One of the many challenges that Nordby and his team had to overcome was the silhouette of the creatures, which does not look good in real life. Pikachu, for instance, has the silhouette of “a sack of potatoes” and it took time for animators to create a believable skeleton to support his body and develop a realistic silhouette.
Knowing that the Pokémon franchise has a global following, he was aware that the Pikachu design is going to be nit-picked, particularly the fur. “Whenever anyone brought it up, we would just ask, ‘Well, how could he not be furry? If he’s not furry, then what is he?’”
Machamp’s design was another hurdle for the VFX team because the 4-armed Pokemon wears a tight Speedo and a wrestling belt in the original animated series, design elements that were difficult to integrate into real-life characters. When Machamp’s design was completed and presented to The Pokémon Company, (the firm that approves all the character designs for the movie) the higher-ups were not impressed.
“They came back and said, ‘We think it’s good but it appears as though he’s wearing clothes and Pokémon can’t wear clothes,’” Nordby says. “So then we said, ‘Well, what is he, then? Because he’s obviously wearing speedos and he’s wearing a wrestling belt.’ And they said, ‘No that’s his skin.’ So then we said, ‘Well if that’s his skin, why is it shiny?’”
During the early design process, the VFX team considered making 3D models of the 2D characters but the results weren’t as realistic. The special effects team also utilized hyper-realistic drawings illustrated by RJ Palmer. The Pokémon Company was not particularly impressed with the results, saying that the illustrations went too far from the original designs.
There was a lot of going back and forth between the VFX team and the Pokémon Company until a compromise has been reached. Nordby’s team and the Pokémon Company agreed that the cartoon versions’ eyes – large and oval – should look and work like an actual eyeball in an eye socket in the movie adaptation. In addition, Director Rob Letterman shot the movie using real locations rather than digitally created environments to add realism to every scene.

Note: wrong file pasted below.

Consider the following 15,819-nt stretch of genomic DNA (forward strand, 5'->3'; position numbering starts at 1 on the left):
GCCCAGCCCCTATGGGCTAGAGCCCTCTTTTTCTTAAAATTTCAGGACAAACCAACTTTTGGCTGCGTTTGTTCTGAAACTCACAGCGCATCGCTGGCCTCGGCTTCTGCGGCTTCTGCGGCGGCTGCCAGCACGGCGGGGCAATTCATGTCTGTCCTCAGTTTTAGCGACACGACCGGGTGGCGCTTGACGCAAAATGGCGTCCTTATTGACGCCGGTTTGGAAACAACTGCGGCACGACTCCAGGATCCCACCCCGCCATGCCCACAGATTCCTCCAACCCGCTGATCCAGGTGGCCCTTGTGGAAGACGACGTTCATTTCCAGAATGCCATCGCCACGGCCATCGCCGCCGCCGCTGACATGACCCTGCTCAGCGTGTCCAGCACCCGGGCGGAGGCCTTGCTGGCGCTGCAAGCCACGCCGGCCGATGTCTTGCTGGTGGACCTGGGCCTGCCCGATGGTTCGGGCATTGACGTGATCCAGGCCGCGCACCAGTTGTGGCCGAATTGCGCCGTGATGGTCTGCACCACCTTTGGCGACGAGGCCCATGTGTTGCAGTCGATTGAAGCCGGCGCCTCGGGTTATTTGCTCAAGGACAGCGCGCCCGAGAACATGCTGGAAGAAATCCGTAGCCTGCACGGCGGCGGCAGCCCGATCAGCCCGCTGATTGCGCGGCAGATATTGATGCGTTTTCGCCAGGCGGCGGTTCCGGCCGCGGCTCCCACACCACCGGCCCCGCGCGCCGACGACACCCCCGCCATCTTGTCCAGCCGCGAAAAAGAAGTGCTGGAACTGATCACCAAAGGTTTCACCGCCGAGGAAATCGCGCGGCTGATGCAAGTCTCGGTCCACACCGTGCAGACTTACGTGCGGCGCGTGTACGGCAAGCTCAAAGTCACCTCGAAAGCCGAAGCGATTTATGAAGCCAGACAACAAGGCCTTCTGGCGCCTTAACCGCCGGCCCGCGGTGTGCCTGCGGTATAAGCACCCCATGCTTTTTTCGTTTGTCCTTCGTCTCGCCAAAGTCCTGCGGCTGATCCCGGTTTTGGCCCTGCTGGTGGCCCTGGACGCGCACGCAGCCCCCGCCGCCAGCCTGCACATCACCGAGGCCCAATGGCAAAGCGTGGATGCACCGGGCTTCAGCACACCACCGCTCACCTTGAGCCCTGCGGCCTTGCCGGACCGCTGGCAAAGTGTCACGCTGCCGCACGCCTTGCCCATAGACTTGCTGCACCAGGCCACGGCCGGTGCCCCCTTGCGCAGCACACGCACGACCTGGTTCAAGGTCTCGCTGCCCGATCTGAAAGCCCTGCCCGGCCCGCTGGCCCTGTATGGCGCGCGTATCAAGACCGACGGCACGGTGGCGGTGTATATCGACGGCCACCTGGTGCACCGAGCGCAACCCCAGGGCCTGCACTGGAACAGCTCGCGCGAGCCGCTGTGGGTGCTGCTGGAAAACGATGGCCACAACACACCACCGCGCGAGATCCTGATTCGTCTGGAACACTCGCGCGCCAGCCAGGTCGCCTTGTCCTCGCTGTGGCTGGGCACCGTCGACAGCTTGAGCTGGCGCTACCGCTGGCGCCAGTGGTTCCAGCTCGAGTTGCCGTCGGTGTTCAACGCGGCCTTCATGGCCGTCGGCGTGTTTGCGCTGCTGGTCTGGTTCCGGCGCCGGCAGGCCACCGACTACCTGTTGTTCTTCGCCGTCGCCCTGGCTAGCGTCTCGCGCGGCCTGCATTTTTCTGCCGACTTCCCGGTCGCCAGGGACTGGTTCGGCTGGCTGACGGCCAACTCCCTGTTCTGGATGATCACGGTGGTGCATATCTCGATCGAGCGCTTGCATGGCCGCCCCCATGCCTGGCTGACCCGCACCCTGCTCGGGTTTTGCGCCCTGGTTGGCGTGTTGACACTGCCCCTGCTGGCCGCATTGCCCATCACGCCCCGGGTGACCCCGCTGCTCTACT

Mr. Mime, which is one of the movie’s runaway hit, was the most challenging to design. The movements of the anthropomorphic mime artist Pokémon were workshopped by comic mime Trygve Wakenshaw but the results were bizarre and creepy.
“When we got to the texturing part of Mr. Mime, it was like, ‘What the hell is this thing?’” laughs Nordby. If the team pulls the design back, the result was stiff and humorless. But if they go too far with the design, the result is overly cartoony and creepy, which could give children nightmares. Norby admitted that it was hard to eliminate the creepy appearance of the mime character. Of all the characters in the movie, Mr. Mime had the most number of discarded designs. In the end, the VFX team took inspiration from children’s toys.
Although getting the Pokémon Company to agree on the character design involved long discussions, Nordby and Letterman made sure that the adaptations would stay faithful to the original designs.
“It might not make sense, but rules like this exist for a reason. They’re what’s allowed this crazy brand to become a global phenomenon,” Nordby said.
CGI Characters Looked So Real, They’re Cuddly
All the hard work paid off, critics loved the movie, especially the visual elements of the film. The Washington Post’s Kristen Page-Kirby highlighted the impeccably-designed Pokemon characters in a review: “The film’s Pokémon — all of whom are CGI — look so real you’ll want to reach out and cuddle them, especially Pikachu. That verisimilitude makes Detective Pikachu feel like more than a kids’ movie, extending its appeal to nostalgic adults who may remember the Pokémon-card-filled binders of their own childhoods.”
Michael Rechtshaffen of The Hollywood Reporter praised the special effects team, particularly the set-piece: “Credit production designer Nigel Phelps and visual effects outfits Moving Picture Company and Framestore for taking it into FX overdrive, most notably a ground-breaking (literally) set-piece shot in Scotland, involving computer-controlled hydraulic rams covered with soil and foliage.”
Detective Pikachu had its flaws, but special effects and character designs are the movie’s greatest strengths. The characters are silly, the plot is not the most provocative, but the movie is turning out to be a smash hit, impressing long-time fans and making new ones along the way! The film is the first ever videogame adaptation to score a positive rating on Rotten Tomatoes. So thumbs up for the detective Pikachu design.
Detective Pikachu stars Ryan Reynolds as Pikachu, Justice Smith, Ken Watanabe, Kathryn Newton, and Bill Nighy. The movie was directed by Rob Letterman.